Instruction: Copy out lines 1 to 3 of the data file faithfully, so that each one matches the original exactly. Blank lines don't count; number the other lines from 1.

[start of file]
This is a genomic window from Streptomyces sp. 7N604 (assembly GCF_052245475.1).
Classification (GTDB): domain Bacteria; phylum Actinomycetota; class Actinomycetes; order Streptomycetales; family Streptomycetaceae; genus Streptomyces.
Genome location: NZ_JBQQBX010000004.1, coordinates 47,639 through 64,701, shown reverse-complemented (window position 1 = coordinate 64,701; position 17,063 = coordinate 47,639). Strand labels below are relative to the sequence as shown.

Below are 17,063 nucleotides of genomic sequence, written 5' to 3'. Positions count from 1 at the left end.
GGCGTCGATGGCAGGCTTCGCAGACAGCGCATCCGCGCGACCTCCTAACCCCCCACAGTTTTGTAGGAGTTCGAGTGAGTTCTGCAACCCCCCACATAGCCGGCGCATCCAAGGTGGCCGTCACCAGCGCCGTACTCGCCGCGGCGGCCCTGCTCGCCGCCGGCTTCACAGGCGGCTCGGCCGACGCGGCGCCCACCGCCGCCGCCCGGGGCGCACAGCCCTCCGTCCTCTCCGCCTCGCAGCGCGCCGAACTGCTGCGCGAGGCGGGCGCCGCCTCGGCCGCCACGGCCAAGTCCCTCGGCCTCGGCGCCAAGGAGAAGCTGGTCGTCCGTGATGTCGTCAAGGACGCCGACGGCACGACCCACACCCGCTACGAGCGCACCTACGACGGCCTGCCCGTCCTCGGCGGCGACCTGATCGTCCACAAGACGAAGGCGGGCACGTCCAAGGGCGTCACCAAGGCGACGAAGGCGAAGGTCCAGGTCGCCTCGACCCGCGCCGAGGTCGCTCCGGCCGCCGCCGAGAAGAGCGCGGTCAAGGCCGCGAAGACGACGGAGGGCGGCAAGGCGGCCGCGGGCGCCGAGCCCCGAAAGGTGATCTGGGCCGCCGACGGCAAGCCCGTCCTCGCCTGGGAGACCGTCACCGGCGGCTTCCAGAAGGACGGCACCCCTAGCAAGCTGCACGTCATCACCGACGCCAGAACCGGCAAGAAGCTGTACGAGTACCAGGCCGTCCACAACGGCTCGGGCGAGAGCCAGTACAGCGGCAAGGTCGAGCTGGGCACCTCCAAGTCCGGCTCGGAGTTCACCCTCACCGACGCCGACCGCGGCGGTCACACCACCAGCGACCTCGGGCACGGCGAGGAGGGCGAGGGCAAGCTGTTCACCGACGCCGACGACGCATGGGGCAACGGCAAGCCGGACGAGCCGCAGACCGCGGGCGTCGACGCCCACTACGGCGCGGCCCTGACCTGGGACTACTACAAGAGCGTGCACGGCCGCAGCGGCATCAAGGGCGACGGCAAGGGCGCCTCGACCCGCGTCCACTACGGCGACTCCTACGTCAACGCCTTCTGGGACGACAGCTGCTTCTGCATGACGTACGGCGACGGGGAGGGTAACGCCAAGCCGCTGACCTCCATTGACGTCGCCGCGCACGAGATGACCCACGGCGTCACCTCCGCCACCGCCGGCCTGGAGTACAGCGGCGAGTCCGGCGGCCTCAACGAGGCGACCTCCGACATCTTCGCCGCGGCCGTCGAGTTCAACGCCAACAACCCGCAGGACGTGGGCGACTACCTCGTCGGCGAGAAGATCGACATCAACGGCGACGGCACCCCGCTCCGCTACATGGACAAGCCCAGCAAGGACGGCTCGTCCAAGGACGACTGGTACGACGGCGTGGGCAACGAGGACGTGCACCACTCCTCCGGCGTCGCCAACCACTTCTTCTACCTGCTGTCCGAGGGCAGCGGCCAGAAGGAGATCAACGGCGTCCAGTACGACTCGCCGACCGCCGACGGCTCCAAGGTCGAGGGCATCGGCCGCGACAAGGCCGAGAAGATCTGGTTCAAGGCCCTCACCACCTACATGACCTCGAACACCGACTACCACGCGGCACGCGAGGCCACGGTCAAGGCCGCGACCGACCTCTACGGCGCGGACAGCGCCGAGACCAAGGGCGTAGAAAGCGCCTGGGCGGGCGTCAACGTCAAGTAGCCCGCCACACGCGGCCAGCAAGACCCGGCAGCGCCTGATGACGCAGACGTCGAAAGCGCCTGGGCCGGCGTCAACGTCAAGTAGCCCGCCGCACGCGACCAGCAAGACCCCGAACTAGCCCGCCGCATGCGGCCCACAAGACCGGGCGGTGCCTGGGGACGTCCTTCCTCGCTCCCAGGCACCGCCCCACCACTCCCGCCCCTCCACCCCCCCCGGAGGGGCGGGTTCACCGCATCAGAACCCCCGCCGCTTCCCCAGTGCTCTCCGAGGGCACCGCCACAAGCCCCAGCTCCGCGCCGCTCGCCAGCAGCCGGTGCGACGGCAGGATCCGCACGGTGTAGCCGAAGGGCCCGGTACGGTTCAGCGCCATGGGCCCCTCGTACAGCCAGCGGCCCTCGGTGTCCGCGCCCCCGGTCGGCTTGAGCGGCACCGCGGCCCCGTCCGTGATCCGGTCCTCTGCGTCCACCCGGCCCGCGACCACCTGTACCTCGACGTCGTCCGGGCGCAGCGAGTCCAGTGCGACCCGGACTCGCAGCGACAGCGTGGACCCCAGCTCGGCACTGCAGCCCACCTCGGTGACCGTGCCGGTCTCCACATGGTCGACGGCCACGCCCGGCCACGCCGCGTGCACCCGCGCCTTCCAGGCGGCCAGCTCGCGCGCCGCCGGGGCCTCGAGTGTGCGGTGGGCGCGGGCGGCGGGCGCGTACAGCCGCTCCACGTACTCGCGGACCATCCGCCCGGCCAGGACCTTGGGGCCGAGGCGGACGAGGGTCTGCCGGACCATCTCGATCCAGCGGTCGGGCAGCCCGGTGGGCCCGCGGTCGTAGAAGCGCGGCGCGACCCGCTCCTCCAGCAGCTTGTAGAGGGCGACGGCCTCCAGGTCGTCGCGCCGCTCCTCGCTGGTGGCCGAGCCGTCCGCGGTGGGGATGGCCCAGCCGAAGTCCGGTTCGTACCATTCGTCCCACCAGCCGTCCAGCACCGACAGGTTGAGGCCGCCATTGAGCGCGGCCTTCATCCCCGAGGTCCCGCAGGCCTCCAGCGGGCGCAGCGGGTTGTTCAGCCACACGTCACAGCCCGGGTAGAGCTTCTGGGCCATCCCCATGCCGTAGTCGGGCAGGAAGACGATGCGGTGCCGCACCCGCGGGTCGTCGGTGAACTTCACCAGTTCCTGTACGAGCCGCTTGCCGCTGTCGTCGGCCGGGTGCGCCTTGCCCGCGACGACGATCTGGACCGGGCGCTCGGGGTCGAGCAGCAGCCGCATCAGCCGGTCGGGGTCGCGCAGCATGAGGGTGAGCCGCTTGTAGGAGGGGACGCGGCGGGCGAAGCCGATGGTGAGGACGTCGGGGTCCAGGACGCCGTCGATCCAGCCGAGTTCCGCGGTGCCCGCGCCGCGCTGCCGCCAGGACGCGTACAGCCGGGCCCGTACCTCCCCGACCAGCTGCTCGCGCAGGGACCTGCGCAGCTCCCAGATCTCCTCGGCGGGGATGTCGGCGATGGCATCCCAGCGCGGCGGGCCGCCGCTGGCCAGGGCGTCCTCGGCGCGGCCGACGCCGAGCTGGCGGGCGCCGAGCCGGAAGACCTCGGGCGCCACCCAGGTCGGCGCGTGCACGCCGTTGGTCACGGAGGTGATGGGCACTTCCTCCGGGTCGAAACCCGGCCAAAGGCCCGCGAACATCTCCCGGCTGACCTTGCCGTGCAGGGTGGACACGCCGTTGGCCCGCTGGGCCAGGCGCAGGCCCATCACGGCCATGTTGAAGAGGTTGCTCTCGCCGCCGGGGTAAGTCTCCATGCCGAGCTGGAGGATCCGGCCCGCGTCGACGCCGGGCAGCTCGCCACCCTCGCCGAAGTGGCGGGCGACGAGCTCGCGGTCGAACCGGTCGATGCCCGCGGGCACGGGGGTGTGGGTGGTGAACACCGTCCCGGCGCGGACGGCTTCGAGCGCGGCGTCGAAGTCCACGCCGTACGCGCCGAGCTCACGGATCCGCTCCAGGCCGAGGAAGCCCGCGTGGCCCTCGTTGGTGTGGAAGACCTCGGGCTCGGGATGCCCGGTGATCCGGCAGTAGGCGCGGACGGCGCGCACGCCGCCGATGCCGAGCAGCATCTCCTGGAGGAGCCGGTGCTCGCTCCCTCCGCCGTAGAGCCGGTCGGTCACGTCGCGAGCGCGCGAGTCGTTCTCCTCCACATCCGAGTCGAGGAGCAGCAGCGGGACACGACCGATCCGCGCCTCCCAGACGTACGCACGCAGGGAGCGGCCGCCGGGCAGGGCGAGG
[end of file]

This is a genomic window from Streptomyces sp. 7N604 (assembly GCF_052245475.1).
Classification (GTDB): domain Bacteria; phylum Actinomycetota; class Actinomycetes; order Streptomycetales; family Streptomycetaceae; genus Streptomyces.
Genome location: NZ_JBQQBX010000004.1, coordinates 47,639 through 64,701, shown reverse-complemented (window position 1 = coordinate 64,701; position 17,063 = coordinate 47,639). Strand labels below are relative to the sequence as shown.